The first shot of the South African War

Photo by Rene Asmussen on

The republicans issued a forty eight hours ultimatum to the British forces with the conditions not to interfere in its internal affairs, resolution of any dispute only by arbitration, withdrawal of troops from borders and embargo on all reinforcement at land and sea anywhere in South Africa. October 9th 1899

President Paul Kruger with his cabinet members

Eight hundred men led by General De la Ray advanced south from Mafeking reaching Kraaipan station. The objective was to push back one thousand British soldiers said to have been deployed but there were none on arrival, hence the destruction of the railway line on both sides and the disconnection of the telegraph line.

While the officers were resting, sentries on lookout realized a moving train coming towards the broken rail line and alerted General De la Ray just before it derailed. They took positions and cut off the railway line on the other end to prevent the British soldiers from retreating. Before the initial Exchange of Gunfire ensued, the first shot was fired by Field Cornet J.C. Coetzee which served as a signal for the rest of the soldiers to engage. 12th October 1899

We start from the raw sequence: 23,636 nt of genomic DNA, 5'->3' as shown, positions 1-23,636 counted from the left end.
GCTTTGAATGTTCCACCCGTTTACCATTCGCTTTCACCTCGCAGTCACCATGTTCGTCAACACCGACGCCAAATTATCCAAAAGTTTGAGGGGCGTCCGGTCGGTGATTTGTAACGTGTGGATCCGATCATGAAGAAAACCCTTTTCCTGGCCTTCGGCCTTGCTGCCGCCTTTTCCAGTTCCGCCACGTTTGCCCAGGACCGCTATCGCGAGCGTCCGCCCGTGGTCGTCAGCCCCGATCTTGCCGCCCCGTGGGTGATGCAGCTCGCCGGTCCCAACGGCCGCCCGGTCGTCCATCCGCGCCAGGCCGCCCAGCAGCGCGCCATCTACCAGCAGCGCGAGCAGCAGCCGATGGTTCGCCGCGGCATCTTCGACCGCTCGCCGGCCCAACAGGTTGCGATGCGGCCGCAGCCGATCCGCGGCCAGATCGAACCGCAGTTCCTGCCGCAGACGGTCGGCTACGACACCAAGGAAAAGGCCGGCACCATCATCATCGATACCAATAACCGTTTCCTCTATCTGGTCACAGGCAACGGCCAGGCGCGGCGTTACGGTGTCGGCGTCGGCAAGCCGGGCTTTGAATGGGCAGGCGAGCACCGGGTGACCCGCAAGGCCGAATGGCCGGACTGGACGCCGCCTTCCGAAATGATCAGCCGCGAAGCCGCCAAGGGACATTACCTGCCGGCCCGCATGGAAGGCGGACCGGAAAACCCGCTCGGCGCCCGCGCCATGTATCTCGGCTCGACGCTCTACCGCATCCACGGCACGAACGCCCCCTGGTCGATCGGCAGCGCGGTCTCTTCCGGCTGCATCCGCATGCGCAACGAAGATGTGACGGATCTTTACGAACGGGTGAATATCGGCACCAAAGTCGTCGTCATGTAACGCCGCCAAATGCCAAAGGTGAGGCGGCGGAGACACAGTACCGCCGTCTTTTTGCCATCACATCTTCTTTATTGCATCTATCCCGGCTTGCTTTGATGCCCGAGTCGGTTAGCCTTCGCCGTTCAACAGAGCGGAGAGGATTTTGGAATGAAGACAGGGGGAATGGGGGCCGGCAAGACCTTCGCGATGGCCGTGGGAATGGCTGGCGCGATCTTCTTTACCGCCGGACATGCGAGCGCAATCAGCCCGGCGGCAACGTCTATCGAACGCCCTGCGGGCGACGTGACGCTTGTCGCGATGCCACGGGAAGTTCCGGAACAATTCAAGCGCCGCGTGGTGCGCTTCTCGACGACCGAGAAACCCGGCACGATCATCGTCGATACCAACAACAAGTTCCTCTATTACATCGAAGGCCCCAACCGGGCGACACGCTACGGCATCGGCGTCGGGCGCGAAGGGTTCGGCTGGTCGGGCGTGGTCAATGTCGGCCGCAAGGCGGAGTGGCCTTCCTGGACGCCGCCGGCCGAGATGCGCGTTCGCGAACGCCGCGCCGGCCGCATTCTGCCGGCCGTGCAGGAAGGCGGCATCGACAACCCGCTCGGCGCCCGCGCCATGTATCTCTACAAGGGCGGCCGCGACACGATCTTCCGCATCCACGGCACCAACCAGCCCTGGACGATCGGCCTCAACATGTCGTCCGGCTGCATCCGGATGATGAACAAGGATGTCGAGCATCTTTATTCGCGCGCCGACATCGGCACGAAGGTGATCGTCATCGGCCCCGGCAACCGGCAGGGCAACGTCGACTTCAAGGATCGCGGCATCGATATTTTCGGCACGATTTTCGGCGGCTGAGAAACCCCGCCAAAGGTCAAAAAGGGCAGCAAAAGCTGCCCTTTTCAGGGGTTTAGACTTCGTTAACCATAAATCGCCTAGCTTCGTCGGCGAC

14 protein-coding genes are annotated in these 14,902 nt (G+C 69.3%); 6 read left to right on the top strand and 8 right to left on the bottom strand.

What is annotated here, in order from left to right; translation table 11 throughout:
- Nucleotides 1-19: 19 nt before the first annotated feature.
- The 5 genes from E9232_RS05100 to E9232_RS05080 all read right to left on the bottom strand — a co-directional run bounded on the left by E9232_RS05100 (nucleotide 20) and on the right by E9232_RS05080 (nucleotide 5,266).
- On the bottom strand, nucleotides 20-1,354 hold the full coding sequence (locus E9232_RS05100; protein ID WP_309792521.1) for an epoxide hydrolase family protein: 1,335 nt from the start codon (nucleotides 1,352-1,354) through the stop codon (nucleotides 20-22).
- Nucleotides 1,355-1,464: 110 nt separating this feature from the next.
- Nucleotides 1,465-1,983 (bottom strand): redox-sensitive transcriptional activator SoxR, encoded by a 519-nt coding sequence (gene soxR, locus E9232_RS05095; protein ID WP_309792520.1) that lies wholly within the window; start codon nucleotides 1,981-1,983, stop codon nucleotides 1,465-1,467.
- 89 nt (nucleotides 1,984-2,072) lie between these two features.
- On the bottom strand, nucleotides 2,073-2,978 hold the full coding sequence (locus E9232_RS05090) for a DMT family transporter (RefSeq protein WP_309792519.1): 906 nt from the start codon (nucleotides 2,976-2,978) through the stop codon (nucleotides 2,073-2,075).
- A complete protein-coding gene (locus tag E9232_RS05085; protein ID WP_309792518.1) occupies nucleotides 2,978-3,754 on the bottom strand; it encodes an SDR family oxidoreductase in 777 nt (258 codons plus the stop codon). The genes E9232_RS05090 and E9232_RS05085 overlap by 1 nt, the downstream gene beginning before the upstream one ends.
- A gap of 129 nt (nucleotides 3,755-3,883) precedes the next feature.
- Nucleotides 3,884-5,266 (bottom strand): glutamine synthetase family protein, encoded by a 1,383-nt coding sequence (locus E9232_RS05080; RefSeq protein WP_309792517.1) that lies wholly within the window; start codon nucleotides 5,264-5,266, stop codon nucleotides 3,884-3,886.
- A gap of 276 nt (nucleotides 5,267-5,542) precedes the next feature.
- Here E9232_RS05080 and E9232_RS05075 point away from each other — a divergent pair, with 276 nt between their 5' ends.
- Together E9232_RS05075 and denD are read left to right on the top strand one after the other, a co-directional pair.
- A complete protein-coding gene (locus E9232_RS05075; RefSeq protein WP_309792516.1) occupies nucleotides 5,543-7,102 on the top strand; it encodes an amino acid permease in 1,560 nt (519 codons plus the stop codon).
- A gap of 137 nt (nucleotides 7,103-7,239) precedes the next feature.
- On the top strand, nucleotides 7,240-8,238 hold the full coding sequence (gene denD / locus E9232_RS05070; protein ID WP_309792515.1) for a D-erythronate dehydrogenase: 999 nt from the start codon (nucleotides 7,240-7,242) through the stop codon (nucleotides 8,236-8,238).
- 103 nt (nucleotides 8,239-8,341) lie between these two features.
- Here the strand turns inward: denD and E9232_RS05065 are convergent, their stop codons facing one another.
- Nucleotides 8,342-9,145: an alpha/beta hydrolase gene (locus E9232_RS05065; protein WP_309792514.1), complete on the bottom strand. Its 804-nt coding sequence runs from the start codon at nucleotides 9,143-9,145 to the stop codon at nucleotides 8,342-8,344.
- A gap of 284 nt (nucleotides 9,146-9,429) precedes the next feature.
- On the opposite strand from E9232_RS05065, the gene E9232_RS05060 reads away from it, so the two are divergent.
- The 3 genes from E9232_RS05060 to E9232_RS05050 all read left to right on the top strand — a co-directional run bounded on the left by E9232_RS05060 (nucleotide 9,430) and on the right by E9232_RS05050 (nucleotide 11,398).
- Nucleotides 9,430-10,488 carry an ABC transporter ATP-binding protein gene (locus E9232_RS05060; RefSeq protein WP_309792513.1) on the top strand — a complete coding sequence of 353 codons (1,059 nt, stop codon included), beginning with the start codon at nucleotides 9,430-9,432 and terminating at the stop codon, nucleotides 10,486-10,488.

The British soldiers surrendered as this marks the first victory for the republican army. Forty prisoners and an armoured train were taken alongside a huge cache of weapons and ammunitions barely two days into the declaration of war with the British after the expiration of the ultimatum.

Researched and compiled by Abiodun Abidoye, Member Southern African Freelancers Association

Leave a comment

Please log in using one of these methods to post your comment: Logo

You are commenting using your account. Log Out /  Change )

Twitter picture

You are commenting using your Twitter account. Log Out /  Change )

Facebook photo

You are commenting using your Facebook account. Log Out /  Change )

Connecting to %s

This site uses Akismet to reduce spam. Learn how your comment data is processed.

%d bloggers like this: